Much travelled football coach Michael McGeehin has been around the block quite a bit over the years but still jumped at the opportunity to become involved with Tipperary when asked.
The Letterkenny native, who is a director of Coaching Ireland based in Limerick, has a truck load of experience going back 25 years with club and county sides. It is widely acknowledged that his input to Peter Creedon’s set-up has added greatly to Tipp’s rise up the rankings.
The incredibly busy Donegal man took a few minutes out at the recent press night to give his views on football.
On the impact of football on his day-to-day life and travel, he said.
“I work in Limerick. I am a director of Coaching Ireland. We have the responsibility for all sports coaches in the country from GAA right down to other sports. I represent Ireland on a couple of European committess as well from a coaching perspective and sports education. That takes me away a bit and takes a bit of juggling. I also live in Donegal and they weren’t joking when they said it’s a long way to Tipperary. I’ve been in the job in Limerick for nine years. For example on Sunday I left Donegal at half eight in the morning and got home at around 10 o’clock on Sunday night.”
To make the commitment to Tipperary, you must have seen the potential?
“If I had a euro for every time it was said to me... Who are you involved with now? And I said Tipperary and they said the hurlers and I would say no the footballers. Do they have a football team?.... I’d probably be a wealthy enough fella.
“There is a perception out there that there is no football team down here.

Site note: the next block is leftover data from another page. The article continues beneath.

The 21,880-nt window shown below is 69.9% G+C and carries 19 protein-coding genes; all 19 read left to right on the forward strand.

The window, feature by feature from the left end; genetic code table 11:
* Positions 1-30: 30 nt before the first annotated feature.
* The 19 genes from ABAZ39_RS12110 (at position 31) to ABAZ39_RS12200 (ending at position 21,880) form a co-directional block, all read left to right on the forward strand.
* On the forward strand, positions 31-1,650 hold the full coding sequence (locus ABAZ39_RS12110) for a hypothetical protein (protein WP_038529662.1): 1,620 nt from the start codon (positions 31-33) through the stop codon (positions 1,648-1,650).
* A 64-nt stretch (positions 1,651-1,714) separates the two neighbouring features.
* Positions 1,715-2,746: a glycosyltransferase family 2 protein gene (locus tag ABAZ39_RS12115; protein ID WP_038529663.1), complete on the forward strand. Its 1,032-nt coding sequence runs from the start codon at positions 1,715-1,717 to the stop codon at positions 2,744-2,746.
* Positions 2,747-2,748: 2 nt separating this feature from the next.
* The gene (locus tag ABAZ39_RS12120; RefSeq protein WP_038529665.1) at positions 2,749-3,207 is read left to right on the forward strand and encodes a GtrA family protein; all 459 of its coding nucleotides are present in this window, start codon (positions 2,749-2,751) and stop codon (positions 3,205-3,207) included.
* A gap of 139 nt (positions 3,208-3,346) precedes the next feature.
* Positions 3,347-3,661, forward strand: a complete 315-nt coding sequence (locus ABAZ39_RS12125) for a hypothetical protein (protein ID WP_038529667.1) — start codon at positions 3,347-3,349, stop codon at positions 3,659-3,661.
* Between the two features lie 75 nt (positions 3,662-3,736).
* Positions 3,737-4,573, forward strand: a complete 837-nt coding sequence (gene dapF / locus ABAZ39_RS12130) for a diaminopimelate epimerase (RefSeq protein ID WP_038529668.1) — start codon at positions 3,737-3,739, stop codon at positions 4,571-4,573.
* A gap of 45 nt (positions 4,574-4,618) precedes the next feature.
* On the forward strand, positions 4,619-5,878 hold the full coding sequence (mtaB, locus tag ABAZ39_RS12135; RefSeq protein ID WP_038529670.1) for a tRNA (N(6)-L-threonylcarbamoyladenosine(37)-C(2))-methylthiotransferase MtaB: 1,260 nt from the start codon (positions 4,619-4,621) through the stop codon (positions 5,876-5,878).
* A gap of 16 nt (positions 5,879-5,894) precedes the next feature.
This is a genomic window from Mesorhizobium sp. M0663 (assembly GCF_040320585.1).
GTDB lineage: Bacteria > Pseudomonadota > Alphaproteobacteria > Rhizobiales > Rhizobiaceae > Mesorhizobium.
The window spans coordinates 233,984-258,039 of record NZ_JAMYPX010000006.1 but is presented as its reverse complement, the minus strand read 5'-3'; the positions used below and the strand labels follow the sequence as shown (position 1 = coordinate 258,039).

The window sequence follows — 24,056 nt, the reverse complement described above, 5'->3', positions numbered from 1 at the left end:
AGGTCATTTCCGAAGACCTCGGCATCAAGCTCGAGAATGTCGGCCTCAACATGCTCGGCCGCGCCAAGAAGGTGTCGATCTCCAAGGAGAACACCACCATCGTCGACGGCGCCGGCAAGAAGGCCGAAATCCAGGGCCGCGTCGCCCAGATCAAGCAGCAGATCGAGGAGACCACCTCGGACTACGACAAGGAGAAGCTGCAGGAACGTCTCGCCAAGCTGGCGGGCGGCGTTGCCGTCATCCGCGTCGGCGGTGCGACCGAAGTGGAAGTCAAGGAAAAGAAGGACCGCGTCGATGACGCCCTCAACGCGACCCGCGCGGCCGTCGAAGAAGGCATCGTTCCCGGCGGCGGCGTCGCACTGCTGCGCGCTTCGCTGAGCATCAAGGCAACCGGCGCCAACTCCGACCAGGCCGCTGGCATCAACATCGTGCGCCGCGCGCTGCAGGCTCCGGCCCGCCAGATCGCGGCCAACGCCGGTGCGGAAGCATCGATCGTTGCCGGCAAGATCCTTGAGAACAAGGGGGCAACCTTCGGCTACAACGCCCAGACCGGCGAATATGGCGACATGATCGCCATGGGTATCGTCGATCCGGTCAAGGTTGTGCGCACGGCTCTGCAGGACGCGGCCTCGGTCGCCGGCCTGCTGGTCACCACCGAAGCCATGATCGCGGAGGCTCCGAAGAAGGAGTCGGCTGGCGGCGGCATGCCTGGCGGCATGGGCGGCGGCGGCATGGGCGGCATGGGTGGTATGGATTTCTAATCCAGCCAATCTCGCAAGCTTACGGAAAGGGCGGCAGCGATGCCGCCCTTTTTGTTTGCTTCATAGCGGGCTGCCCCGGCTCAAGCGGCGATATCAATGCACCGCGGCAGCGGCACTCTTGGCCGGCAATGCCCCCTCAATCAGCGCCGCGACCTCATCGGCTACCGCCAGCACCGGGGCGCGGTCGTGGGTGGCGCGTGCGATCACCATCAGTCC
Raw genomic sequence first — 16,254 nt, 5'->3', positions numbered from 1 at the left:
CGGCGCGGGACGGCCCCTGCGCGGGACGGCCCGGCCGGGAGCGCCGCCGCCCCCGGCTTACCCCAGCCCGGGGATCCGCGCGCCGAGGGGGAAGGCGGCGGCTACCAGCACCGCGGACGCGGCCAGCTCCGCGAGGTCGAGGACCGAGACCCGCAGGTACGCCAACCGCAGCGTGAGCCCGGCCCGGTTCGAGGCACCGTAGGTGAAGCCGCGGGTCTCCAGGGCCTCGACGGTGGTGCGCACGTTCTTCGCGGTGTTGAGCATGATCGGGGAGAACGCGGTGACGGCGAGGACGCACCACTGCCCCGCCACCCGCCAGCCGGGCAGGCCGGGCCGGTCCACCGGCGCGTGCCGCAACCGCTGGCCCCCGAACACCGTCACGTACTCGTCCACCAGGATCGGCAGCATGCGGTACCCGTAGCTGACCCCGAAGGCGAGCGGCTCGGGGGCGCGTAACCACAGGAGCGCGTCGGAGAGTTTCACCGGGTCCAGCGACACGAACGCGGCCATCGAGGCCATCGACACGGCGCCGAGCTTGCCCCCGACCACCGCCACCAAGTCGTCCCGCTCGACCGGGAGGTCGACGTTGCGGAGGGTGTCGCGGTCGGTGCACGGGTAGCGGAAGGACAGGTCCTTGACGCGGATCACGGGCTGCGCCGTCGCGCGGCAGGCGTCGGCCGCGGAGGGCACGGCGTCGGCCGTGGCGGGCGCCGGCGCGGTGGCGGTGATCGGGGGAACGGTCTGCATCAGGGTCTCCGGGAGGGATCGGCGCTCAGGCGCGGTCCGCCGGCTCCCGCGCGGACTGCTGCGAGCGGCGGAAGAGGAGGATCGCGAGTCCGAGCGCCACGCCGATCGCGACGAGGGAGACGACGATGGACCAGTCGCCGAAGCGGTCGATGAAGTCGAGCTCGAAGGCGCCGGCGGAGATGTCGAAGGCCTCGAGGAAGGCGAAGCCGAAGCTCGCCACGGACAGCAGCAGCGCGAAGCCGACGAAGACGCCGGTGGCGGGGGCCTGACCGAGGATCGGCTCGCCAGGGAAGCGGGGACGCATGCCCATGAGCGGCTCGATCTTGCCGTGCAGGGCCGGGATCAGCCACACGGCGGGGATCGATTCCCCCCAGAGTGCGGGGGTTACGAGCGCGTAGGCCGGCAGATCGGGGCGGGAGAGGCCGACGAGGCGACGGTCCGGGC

“A few years ago, I was brought in while I was still with Limerick, to give a few sessions at the end of a season when they were playing Kerry and I saw the potential of the players that were here. When I was asked then to get involved last year I jumped at the opportunity. I do like to take challenges on.”
“I have been involved with teams in the past. I was on the periphery with John Maughan in 1992 when Clare won the Munster championship. I was also involved that year on a full-time basis with Mayo when we won the Connacht championship and then Donegal beat us in the semi-final. They are all achievements. I have been involved in the club scene with St. Eunan’s up in Letterkenny and we won three senior championships - one in 2012 when Donegal won the All-Ireland that was against Glenties. We won the game with 14 men, a game that maybe we shouldn’t have won but we won it. That’s a major achievement.
“But certainly for this group of players I would be delighted for them to beat Kerry. For the amount of effort that they put in, for the talent that’s in the squad. Obviously there is a tradition of hurling down here and it’s against that backdrop that we have players that have to contend with playing club hurling championships, club football championships and then we expect them to train with us. Whereas other counties like Donegal, like Kerry, they will have four or five weeks rest from club activities to just focus on their next game which is a huge advantage. So if we were to win with that backdrop it would be a major achievement.”
1928 was the last time you beat Kerry. Percentage wise what kind of a chance would you put us at? 60/40, 70/30?
“The gap has been narrowing a little bit. We are a Division 3 team and we are playing the All-Ireland champions, that’s the reality. We would like to think that we have improved and in a once-off game at home anything is possible. But we have to have a lot of things that will go right for us, and that means effort from everyone and no injuries between now and then. It is certainly going to be a challenge but it’s not something that is going to strike fear into us because we embraced a few challenges last year as well and came close,” concluded the Tipperary coach.